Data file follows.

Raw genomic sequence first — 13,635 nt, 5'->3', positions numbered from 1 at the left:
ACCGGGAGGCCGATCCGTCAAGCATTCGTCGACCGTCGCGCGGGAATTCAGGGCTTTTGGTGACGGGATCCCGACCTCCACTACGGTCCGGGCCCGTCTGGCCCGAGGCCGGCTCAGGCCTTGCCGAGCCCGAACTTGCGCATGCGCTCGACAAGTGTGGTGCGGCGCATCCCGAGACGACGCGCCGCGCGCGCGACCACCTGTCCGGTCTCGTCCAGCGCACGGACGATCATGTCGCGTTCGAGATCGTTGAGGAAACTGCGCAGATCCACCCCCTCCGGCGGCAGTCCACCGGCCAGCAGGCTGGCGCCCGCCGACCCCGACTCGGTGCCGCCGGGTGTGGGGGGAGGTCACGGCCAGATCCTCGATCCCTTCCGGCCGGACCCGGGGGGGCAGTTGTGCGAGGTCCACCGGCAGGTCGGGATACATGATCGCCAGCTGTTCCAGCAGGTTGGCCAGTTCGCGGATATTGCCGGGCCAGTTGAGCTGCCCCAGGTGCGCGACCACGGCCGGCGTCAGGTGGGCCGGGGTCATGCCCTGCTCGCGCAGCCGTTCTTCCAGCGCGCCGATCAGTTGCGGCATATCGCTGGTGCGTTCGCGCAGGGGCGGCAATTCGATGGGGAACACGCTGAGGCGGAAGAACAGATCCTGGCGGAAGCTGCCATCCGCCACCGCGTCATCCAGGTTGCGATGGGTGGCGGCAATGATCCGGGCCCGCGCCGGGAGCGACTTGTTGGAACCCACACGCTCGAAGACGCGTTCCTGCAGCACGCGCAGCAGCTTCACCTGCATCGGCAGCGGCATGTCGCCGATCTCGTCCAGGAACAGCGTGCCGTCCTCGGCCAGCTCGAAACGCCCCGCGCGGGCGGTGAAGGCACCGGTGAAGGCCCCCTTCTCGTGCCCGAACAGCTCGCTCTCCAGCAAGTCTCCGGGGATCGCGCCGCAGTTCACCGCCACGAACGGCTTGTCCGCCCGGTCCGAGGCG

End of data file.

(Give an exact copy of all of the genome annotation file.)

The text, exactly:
Raw genomic sequence first — 13,635 nt, 5'->3', positions numbered from 1 at the left:
ACCGGGAGGCCGATCCGTCAAGCATTCGTCGACCGTCGCGCGGGAATTCAGGGCTTTTGGTGACGGGATCCCGACCTCCACTACGGTCCGGGCCCGTCTGGCCCGAGGCCGGCTCAGGCCTTGCCGAGCCCGAACTTGCGCATGCGCTCGACAAGTGTGGTGCGGCGCATCCCGAGACGACGCGCCGCGCGCGCGACCACCTGTCCGGTCTCGTCCAGCGCACGGACGATCATGTCGCGTTCGAGATCGTTGAGGAAACTGCGCAGATCCACCCCCTCCGGCGGCAGTCCACCGGCCAGCAGGCTGGCGCCCGCCGACCCCGACTCGGTGCCGCCGGGTGTGGGGGGAGGTCACGGCCAGATCCTCGATCCCTTCCGGCCGGACCCGGGGGGGCAGTTGTGCGAGGTCCACCGGCAGGTCGGGATACATGATCGCCAGCTGTTCCAGCAGGTTGGCCAGTTCGCGGATATTGCCGGGCCAGTTGAGCTGCCCCAGGTGCGCGACCACGGCCGGCGTCAGGTGGGCCGGGGTCATGCCCTGCTCGCGCAGCCGTTCTTCCAGCGCGCCGATCAGTTGCGGCATATCGCTGGTGCGTTCGCGCAGGGGCGGCAATTCGATGGGGAACACGCTGAGGCGGAAGAACAGATCCTGGCGGAAGCTGCCATCCGCCACCGCGTCATCCAGGTTGCGATGGGTGGCGGCAATGATCCGGGCCCGCGCCGGGAGCGACTTGTTGGAACCCACACGCTCGAAGACGCGTTCCTGCAGCACGCGCAGCAGCTTCACCTGCATCGGCAGCGGCATGTCGCCGATCTCGTCCAGGAACAGCGTGCCGTCCTCGGCCAGCTCGAAACGCCCCGCGCGGGCGGTGAAGGCACCGGTGAAGGCCCCCTTCTCGTGCCCGAACAGCTCGCTCTCCAGCAAGTCTCCGGGGATCGCGCCGCAGTTCACCGCCACGAACGGCTTGTCCGCCCGGTCCGAGGCG